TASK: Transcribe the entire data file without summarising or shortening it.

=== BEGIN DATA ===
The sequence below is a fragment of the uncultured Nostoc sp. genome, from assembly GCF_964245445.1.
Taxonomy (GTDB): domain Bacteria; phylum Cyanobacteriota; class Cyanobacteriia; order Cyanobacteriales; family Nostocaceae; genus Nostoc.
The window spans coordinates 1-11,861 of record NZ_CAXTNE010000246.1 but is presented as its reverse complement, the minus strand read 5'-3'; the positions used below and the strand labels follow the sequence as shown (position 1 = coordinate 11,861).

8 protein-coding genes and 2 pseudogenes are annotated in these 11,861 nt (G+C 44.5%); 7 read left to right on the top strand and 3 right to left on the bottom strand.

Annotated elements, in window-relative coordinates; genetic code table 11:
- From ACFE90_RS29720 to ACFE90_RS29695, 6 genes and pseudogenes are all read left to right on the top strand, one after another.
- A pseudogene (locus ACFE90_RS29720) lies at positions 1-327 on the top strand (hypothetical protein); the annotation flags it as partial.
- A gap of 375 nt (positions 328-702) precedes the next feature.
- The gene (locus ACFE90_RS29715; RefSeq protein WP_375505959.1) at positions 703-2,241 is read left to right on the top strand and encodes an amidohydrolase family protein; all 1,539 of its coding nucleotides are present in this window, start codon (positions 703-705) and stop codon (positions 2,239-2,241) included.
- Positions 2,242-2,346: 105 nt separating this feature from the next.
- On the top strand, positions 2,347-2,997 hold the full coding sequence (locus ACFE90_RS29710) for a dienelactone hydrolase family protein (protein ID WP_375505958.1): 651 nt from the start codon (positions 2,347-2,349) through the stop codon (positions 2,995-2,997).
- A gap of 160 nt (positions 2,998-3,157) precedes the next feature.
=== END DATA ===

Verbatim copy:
The sequence below is a fragment of the uncultured Nostoc sp. genome, from assembly GCF_964245445.1.
Taxonomy (GTDB): domain Bacteria; phylum Cyanobacteriota; class Cyanobacteriia; order Cyanobacteriales; family Nostocaceae; genus Nostoc.
The window spans coordinates 1-11,861 of record NZ_CAXTNE010000246.1 but is presented as its reverse complement, the minus strand read 5'-3'; the positions used below and the strand labels follow the sequence as shown (position 1 = coordinate 11,861).

8 protein-coding genes and 2 pseudogenes are annotated in these 11,861 nt (G+C 44.5%); 7 read left to right on the top strand and 3 right to left on the bottom strand.

Annotated elements, in window-relative coordinates; genetic code table 11:
- From ACFE90_RS29720 to ACFE90_RS29695, 6 genes and pseudogenes are all read left to right on the top strand, one after another.
- A pseudogene (locus ACFE90_RS29720) lies at positions 1-327 on the top strand (hypothetical protein); the annotation flags it as partial.
- A gap of 375 nt (positions 328-702) precedes the next feature.
- The gene (locus ACFE90_RS29715; RefSeq protein WP_375505959.1) at positions 703-2,241 is read left to right on the top strand and encodes an amidohydrolase family protein; all 1,539 of its coding nucleotides are present in this window, start codon (positions 703-705) and stop codon (positions 2,239-2,241) included.
- Positions 2,242-2,346: 105 nt separating this feature from the next.
- On the top strand, positions 2,347-2,997 hold the full coding sequence (locus ACFE90_RS29710) for a dienelactone hydrolase family protein (protein ID WP_375505958.1): 651 nt from the start codon (positions 2,347-2,349) through the stop codon (positions 2,995-2,997).
- A gap of 160 nt (positions 2,998-3,157) precedes the next feature.